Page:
I recommend playing it safe and staying with the US S&P index, although the brave can implement it with the world equity index, or the Russian equity index for much higher returns. However, there is more risk involved.
How does this strategy work for the US S&P 500 index?
A normal long position is held in the S&P 500 ETF SPY. Every year at the end of April, this position is sold and replaced by the position in the 20+ year US Treasuries ETF TLT, which is then held until the end of October. Then sold back to the SPY. Rinse and repeat every year. This SPY-TLT strategy was fully described and analyzed in the very recent academic paper from 2012.
I decided to do my own real-world realistic calculations based on this strategy. The calculation is based on my own computations using real market data. I included dividends, dividend reinvestment, plus trading and spread fees. My calculations reveal that this simple SPY-TLT strategy outperformed the buy-and-hold SPY strategy by 3.17% annually on average over the past ten years. That represents a 45% increase in the average annual return over the SPY benchmark. The SPY returned on average 7.02% p.a. including dividends. The TLT yielded 2.97% and the SPY-TLT strategy 10.19% p.a.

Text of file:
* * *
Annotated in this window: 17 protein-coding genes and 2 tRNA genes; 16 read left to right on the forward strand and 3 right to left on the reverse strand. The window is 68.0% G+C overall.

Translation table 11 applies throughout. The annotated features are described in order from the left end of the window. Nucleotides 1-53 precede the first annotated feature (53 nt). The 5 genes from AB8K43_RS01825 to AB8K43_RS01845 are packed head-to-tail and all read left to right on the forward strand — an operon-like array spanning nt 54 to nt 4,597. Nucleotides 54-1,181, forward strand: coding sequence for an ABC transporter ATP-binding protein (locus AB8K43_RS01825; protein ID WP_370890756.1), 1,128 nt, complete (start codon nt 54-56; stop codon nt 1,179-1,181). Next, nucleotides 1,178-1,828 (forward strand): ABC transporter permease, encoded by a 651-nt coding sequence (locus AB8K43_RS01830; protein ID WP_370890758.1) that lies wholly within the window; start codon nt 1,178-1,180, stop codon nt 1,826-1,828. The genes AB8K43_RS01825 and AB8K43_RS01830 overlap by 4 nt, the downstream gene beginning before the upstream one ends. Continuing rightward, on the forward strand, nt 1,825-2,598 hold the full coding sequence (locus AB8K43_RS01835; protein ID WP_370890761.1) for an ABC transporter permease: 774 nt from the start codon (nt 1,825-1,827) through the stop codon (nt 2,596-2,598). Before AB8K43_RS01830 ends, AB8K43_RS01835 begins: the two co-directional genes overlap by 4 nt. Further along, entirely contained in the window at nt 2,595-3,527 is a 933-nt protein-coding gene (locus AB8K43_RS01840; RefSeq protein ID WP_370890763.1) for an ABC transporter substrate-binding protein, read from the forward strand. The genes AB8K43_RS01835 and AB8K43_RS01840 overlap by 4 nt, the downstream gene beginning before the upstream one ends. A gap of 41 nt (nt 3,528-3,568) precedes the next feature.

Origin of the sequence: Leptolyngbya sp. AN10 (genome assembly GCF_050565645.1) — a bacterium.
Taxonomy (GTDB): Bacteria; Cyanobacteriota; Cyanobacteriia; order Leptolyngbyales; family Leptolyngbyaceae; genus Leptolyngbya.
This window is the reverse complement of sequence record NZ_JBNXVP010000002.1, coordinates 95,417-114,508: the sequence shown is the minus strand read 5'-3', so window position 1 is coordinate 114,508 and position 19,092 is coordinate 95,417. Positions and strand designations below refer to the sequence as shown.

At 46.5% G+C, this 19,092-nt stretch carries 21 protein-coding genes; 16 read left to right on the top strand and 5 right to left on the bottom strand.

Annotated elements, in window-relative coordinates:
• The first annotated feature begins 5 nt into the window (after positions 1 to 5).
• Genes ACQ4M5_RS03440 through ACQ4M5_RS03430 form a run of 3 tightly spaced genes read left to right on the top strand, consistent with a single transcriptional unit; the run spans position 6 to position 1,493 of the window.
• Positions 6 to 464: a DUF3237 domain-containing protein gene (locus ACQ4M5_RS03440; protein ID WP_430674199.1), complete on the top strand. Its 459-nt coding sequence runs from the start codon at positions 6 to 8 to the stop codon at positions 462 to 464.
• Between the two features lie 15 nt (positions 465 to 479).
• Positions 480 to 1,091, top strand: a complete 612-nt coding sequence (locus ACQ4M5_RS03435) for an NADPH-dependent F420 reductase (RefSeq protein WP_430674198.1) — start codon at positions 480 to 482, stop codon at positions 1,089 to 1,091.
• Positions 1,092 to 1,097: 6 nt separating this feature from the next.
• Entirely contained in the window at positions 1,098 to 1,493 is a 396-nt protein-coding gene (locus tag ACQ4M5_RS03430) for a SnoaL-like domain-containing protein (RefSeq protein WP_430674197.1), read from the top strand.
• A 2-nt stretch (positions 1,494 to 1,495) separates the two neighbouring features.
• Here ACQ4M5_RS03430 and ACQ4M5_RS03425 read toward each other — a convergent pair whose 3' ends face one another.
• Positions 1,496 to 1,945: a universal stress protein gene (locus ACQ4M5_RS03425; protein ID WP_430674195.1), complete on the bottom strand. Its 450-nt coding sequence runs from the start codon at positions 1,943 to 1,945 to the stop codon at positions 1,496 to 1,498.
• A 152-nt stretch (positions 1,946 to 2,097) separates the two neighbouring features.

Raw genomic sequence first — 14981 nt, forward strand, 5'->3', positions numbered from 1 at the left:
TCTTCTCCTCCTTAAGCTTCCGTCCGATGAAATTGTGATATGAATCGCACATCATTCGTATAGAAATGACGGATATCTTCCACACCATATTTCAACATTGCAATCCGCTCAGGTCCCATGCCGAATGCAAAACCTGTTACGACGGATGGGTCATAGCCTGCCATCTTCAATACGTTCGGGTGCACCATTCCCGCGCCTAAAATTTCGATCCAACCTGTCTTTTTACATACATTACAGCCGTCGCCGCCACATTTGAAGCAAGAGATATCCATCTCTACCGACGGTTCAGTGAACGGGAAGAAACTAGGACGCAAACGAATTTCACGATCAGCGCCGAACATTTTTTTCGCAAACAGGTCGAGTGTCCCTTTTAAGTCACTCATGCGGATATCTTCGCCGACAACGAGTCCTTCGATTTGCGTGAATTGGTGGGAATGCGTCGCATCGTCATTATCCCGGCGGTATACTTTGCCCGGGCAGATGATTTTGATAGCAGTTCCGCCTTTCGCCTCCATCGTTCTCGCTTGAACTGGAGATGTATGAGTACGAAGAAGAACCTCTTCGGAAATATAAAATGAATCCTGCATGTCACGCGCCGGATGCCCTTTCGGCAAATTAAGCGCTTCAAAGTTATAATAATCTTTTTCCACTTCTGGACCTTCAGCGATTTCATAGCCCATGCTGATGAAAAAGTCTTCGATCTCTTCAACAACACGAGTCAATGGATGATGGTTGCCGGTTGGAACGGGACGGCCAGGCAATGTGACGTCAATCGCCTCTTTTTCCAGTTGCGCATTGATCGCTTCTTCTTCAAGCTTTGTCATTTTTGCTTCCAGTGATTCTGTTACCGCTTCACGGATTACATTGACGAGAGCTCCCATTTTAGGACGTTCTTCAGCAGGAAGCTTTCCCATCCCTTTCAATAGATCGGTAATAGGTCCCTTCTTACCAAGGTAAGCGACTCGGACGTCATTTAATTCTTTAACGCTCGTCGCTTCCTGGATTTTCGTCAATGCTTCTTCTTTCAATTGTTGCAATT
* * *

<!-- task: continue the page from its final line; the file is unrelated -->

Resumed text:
For detailed calculations, if you are interested, please see below:
Please note that unlike the academic study from 2012, my calculations compare the actual compound annual growth rates, not the average returns for the specific periods. Therefore, my calculations are lower than if I had used the average returns comparison. In other words, my calculation is more precise, more conservative and reflects the values that are relevant for real world investing.
The most crucial point to take away from the above chart and results is the fact that this strategy has managed to dodge the most biting bullets of the last ten years. The strategy also managed to rake rewards for most of the best performing periods in the last ten years. Let's have a look at the worst performing periods first:
As you can see above, we managed to be on the other side of the trade on two occasions out of three worst falls in the SPY, and also on two occasions out of the three worst performing TLT periods in the last ten years. We also managed to skip the single highest drop in the SPY, the 41.43% nosedive between April 30 and October 31, 2008. Let's have a look at the best performers:
Similarly, with even more impressive success rate, we managed to be on the right side of the trade in case of the best performing periods. We were correctly positioned in four out of the five best performing SPY rallies, and all three out of the three occasions where the TLT performed the best. Needless to say, we took part in the strongest rally of the past ten years, between October 31, 2010 and April 30, 2011.
This was the past. But will it work in the future?